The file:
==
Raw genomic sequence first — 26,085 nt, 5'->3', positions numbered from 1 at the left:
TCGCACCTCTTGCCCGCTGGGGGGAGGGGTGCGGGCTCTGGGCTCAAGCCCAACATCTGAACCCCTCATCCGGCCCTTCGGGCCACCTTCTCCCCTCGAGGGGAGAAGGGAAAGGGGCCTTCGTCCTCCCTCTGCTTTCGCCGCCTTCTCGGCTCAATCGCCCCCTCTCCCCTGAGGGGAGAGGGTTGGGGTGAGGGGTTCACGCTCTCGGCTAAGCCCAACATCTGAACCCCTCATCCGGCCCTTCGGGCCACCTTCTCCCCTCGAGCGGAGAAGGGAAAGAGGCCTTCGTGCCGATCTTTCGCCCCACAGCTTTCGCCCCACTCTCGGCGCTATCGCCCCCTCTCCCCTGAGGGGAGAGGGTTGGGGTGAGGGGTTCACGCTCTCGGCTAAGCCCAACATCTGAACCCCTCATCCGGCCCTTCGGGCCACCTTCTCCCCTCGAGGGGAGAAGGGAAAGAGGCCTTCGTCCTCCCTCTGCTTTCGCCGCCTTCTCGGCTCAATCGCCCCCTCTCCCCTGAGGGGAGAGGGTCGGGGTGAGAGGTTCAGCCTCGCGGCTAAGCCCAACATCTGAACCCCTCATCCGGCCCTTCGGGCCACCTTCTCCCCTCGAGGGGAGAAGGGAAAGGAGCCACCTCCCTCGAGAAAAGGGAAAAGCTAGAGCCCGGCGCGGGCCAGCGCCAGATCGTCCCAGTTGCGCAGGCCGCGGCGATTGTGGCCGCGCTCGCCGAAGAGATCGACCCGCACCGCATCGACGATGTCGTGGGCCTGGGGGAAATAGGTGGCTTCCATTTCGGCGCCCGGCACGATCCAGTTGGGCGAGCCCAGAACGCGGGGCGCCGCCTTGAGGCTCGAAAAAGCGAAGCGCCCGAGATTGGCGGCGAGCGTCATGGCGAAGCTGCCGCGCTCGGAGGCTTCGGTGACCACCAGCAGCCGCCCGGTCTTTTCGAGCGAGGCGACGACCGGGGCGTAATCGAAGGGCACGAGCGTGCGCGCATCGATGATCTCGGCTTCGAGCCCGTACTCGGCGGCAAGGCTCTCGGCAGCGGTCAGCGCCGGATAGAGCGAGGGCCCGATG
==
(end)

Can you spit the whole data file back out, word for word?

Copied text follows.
Raw genomic sequence first — 26,085 nt, 5'->3', positions numbered from 1 at the left:
TCGCACCTCTTGCCCGCTGGGGGGAGGGGTGCGGGCTCTGGGCTCAAGCCCAACATCTGAACCCCTCATCCGGCCCTTCGGGCCACCTTCTCCCCTCGAGGGGAGAAGGGAAAGGGGCCTTCGTCCTCCCTCTGCTTTCGCCGCCTTCTCGGCTCAATCGCCCCCTCTCCCCTGAGGGGAGAGGGTTGGGGTGAGGGGTTCACGCTCTCGGCTAAGCCCAACATCTGAACCCCTCATCCGGCCCTTCGGGCCACCTTCTCCCCTCGAGCGGAGAAGGGAAAGAGGCCTTCGTGCCGATCTTTCGCCCCACAGCTTTCGCCCCACTCTCGGCGCTATCGCCCCCTCTCCCCTGAGGGGAGAGGGTTGGGGTGAGGGGTTCACGCTCTCGGCTAAGCCCAACATCTGAACCCCTCATCCGGCCCTTCGGGCCACCTTCTCCCCTCGAGGGGAGAAGGGAAAGAGGCCTTCGTCCTCCCTCTGCTTTCGCCGCCTTCTCGGCTCAATCGCCCCCTCTCCCCTGAGGGGAGAGGGTCGGGGTGAGAGGTTCAGCCTCGCGGCTAAGCCCAACATCTGAACCCCTCATCCGGCCCTTCGGGCCACCTTCTCCCCTCGAGGGGAGAAGGGAAAGGAGCCACCTCCCTCGAGAAAAGGGAAAAGCTAGAGCCCGGCGCGGGCCAGCGCCAGATCGTCCCAGTTGCGCAGGCCGCGGCGATTGTGGCCGCGCTCGCCGAAGAGATCGACCCGCACCGCATCGACGATGTCGTGGGCCTGGGGGAAATAGGTGGCTTCCATTTCGGCGCCCGGCACGATCCAGTTGGGCGAGCCCAGAACGCGGGGCGCCGCCTTGAGGCTCGAAAAAGCGAAGCGCCCGAGATTGGCGGCGAGCGTCATGGCGAAGCTGCCGCGCTCGGAGGCTTCGGTGACCACCAGCAGCCGCCCGGTCTTTTCGAGCGAGGCGACGACCGGGGCGTAATCGAAGGGCACGAGCGTGCGCGCATCGATGATCTCGGCTTCGAGCCCGTACTCGGCGGCAAGGCTCTCGGCAGCGGTCAGCGCCGGATAGAGCGAGGGCCCGATG